Final Dough

Levain

Total Dough

 

g

%

g

%

g

%

g

%

Flour (All Freshly Milled)

300

100

265

100

35

100

302.5

100

Sprouted Durum Flour

75

25

 

 

 

 

75

24.79

Whole Durum Flour

75

25

 

 

 

 

75

24.79

Whole Kamut Flour

75

25

 

 

 

 

75

24.79

Sprouted White Wheat Flour

60

20

 

 

 

 

60

19.83

Whole Golden Quinoa Flour

15

5

 

 

 

 

15

4.96

White Whole Wheat Flour (Starter)

 

 

 

 

 

 

1.25

0.41

Whole Rye Flour (Starter)

 

 

 

 

 

 

1.25

0.41

 

 

 

 

 

 

 

 

 

Hydration

 

 

 

 

37.5

100

288.7

95.44

Water

 

 

176

66.42

35

100

213.5

70.58

Whey

 

 

80

30.19

 

 

80

26.45

 

 

 

 

 

 

 

 

 

Salt

4.5

1.5

4

1.51

 

 

4

1.32

Vital Wheat Gluten

9

3

9

3.40

 

 

9

2.98

Starter (100% hydration)

 

 

 

 

5

14.29

 

 

Levain

 

 

75

28.30

 

 

 

 

 

 

 

 

 

 

 

 

 

Total

 

 

609

229.81

75

214.29

609

201.32

 

Sift out the bran from dough flour, reserve 25 g for the leaven. Soak the rest, if any, in equal amount of whey taken from dough ingredients.

Combine all leaven ingredients and let sit until ready, about 5.5 hours (29.5°C). Roughly combine all dough ingredients. Ferment for a total of 2.5 hours (27.8°C). Construct a set of Rubaud mixing for 5 and 3 minutes at the 30 and 50 minute mark respectively. Shape the dough then put in into a banneton directly. Retard for 10 hours.

Preheat the oven at 250°C/482°F. Score and spritz the dough then bake straight from the fridge at 250°C/482°F with steam for 20 minutes then without steam for 25 minutes more or until the internal temperature reaches a minimum of 208°F. Let it cool for a minimum of 2 hours before slicing.

 

 

The fermentation went quicker than usual as the levain was quite ripe when used. The dough already reached its maximum volume after the retard so there was no oven spring.

 

 

From past experience, yellow grains such as kamut and durum are naturally sweet. The sweetness would be vastly intensified when sprouted, sometimes even more than desired. However, this bread isn’t dominantly sweet, rather it has quite some acidity as well. The use of mature levain probably accounts for this.   

 

______

 

Sweet and salty sautéed pork & veggies with rice

 

Curried pork & cabbage pot stickers

 

Miso lamb shank ragu with homemade alkaline ramen

 

Korean fried rice with crispy pulled pork knuckle

 

Jerk chicken & roasted sweet potatoes, nectarine salsa, stuffed eggplant, masa crusted hoki fillet, sautéed green beans & red peppers, rice with black beans

 

White bread of the week: 10% toasted corn porridge 15% sprouted kamut 8% kamut 5% each sprouted rye & sprouted white whole wheat

 

Stiff dough (70% excluding porridge) yet crumb isn't too close

 

 

Elsie_iu's picture
Elsie_iu

For some reason, I’ve been badly craving the cheddar-overspilled pizza rolls sold in a Canadian supermarket. Of course, there is no way I could buy them now, being in HK. Because plain pizza rolls sound a tad boring, the plan was to make pizza-flavored lye pretzels with spinach dough.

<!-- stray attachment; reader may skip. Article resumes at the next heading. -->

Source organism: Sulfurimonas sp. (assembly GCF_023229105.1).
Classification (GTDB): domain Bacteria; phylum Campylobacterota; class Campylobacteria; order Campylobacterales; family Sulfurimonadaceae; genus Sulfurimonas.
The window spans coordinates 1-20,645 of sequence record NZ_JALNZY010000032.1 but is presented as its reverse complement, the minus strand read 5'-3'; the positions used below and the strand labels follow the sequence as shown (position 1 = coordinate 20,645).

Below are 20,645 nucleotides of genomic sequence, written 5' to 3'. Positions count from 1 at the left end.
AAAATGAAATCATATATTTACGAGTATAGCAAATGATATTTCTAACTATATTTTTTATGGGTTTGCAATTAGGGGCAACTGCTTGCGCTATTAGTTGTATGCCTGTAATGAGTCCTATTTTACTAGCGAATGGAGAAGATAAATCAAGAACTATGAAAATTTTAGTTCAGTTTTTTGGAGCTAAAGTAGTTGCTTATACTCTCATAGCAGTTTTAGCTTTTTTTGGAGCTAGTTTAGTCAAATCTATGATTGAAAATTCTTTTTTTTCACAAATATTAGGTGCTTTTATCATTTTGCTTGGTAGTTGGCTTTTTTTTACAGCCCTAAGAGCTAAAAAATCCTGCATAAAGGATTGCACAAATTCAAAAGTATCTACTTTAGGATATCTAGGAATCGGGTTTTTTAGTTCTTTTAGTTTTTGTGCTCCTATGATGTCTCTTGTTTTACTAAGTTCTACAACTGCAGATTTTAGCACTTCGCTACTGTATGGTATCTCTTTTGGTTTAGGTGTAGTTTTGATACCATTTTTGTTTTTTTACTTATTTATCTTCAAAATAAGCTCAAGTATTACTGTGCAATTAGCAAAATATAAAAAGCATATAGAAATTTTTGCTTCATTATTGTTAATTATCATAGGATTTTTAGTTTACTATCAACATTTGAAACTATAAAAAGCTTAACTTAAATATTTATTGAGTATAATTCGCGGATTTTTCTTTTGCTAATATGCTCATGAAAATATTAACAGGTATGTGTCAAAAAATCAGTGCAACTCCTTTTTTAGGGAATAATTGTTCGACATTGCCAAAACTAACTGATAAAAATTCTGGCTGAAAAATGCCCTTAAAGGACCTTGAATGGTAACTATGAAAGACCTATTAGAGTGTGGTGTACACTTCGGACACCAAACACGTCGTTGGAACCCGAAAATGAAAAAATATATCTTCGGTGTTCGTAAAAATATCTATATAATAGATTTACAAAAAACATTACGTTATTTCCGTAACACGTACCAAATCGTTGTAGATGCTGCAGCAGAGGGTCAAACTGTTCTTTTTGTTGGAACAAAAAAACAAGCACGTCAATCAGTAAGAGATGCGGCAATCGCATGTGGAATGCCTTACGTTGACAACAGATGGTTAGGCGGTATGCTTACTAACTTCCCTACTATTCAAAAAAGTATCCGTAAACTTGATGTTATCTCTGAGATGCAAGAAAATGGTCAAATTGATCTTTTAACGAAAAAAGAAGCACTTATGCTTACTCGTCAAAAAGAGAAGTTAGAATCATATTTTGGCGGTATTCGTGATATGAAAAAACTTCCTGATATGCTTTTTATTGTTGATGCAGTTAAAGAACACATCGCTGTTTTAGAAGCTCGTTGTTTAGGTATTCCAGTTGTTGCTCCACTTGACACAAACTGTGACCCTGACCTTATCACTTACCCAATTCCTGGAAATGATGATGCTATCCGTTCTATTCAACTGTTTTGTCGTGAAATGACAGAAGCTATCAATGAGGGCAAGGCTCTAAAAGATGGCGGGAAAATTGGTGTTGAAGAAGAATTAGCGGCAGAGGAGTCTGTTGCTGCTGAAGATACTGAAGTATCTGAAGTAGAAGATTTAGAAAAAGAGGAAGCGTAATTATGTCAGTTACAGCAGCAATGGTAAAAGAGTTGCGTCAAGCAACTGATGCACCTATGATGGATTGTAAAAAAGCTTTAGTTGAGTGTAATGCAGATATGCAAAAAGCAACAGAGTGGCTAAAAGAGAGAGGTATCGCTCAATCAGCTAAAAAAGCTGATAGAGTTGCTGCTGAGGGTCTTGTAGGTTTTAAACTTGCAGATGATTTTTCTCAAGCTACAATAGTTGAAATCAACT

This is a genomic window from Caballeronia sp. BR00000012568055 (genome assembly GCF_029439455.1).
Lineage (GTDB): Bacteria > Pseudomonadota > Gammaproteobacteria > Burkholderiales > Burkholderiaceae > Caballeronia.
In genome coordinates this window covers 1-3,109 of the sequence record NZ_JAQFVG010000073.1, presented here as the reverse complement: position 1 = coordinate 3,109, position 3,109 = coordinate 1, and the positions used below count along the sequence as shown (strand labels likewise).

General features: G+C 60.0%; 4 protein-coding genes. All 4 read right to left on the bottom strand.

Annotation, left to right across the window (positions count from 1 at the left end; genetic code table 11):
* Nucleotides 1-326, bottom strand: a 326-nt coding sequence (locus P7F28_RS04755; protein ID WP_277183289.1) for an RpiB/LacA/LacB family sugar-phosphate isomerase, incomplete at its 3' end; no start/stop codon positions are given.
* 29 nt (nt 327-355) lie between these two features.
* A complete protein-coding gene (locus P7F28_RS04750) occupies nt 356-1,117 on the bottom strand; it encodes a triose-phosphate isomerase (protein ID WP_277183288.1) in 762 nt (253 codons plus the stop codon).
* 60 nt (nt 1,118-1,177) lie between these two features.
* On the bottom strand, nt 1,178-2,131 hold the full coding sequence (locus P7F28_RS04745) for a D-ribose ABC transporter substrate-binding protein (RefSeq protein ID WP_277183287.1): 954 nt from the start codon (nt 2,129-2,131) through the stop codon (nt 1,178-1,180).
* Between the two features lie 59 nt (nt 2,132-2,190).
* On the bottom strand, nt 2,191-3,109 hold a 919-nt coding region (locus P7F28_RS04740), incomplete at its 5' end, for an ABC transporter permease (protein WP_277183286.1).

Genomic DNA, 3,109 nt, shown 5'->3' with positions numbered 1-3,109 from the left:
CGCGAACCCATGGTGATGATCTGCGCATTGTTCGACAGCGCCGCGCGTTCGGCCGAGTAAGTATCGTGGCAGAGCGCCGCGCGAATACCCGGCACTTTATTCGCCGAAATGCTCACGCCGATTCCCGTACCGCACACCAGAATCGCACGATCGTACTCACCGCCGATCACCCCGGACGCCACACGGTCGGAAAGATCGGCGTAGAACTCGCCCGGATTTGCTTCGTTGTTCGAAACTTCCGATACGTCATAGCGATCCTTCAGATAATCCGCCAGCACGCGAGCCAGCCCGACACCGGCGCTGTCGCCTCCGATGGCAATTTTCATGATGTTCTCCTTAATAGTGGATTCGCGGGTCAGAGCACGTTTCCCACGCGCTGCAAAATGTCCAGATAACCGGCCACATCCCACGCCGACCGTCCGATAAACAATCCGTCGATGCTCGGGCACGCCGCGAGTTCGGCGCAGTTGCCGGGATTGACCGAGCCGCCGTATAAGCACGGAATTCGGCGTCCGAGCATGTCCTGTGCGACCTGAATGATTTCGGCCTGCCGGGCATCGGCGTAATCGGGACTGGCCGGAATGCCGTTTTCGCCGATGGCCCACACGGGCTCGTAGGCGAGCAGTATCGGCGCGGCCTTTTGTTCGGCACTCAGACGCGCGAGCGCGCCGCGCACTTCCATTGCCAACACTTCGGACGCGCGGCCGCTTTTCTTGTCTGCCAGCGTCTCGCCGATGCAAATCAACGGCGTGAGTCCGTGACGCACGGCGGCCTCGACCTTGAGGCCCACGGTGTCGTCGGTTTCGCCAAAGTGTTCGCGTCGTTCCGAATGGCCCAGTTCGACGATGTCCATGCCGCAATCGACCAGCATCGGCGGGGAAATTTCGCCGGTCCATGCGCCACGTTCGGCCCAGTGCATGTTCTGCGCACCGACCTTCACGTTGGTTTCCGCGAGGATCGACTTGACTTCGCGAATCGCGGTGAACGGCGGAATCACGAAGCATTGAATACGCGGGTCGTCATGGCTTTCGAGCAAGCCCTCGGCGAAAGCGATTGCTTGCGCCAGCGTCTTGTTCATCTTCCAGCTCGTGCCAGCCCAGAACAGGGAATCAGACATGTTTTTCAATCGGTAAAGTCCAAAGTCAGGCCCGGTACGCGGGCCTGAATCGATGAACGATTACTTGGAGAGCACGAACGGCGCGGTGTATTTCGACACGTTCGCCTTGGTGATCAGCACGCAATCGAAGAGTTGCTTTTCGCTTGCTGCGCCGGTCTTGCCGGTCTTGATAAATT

I felt that the formula was still missing something. Pepperoni appeared too common and I didn’t have it on hand as well. What happens when a pizzeria runs out of pepperoni? Pizzaioli from all over the world have countless solutions to offer: sausages, pulled pork, chicken, seafood, steak, veggies, extra cheese, along with a few thousand more. As for me… May I suggest Chinese sausage? No doubt I ain’t the first to put it on pizza, nor would I be the last. Its sweetness goes surprisingly well with savory cheese and tart tomatoes. With this in mind, I paired cheddar and sun-dried tomatoes with Chinese sausages. Cilantro has to be included next since it is Chinese sausage’s best friend (think Chinese fried glutinous rice生炒糯米飯). Long story short, we now end up with pizza-stuffed pretzels.

 

 

Cheddar, Sun-Dried Tomato, Chinese Sausage & Cilantro SD Pretzel

 

 

Dough flour

Final Dough

Levain

Total Dough

 

g

%

g

%

g

%

g

%

Flour (All Freshly Milled)

200

100

174

100

26

100

204

100

Whole Red Fife Wheat Flour

140

70

 

 

 

 

140

68.63

Sprouted Rye Flour

30

15

 

 

 

 

30

14.71

Sprouted White Wheat Flour

30

15

 

 

 

 

30

14.71

White Whole Wheat Flour (Starter)

 

 

 

 

 

 

2

0.98

Whole Rye Flour (Starter)

 

 

 

 

 

 

2

0.98

 

 

 

 

 

 

 

 

 

Hydration

 

 

 

 

30

100

146.4

71.76

Water

 

 

60

34.48

26

100

90

44.12

Whey

 

 

60

34.48

 

 

60

29.41

 

 

 

 

 

 

 

 

 

Salt

3

1.5

5

2.87

 

 

5

2.45

Starter (100% hydration)

 

 

 

 

8

30.77

 

 

Levain

 

 

60

34.48

 

 

 

 

 

 

 

 

 

 

 

 

 

Add-ins

75

37.5

75

43.10

 

 

75

36.76

Mature Cheddar

40

20

40

22.99

 

 

40

19.61

Chinese Sausage

15

7.5

15

8.62

 

 

15

7.35

Sun-Dried Tomato (Rehydrated)

20

10

20

11.49

 

 

20

9.80

Cilantro

 

 

 

 

 

 

 

 

 

 

 

 

 

 

 

 

 

Total

 

 

434

249.43

60

230.77

434

212.75

Sift out the bran from dough flour, reserve 26 g for the leaven. Soak the rest, if any, in equal amount of whey taken from dough ingredients. 

Combine all leaven ingredients and let sit until ready, about 3 hours (28°C). Roughly combine all dough ingredients. Ferment for a total of 4 hours. Slap and fold the dough until gluten is developed (around 5 minutes) at the 15 minute mark.  

Divide the dough into 4 equal pieces and roll each into a long strip with thin ends and a thick centre. Flatten the centre of the dough with a rolling pin and place the filling over the middle. Roll the dough up and pinch the edges together to seal the opening. Shape into pretzels. Put the shaped dough onto a baking sheet with greased parchment and refrigerate uncovered for 30 minutes.

Preheat the oven at 250°C/482°F.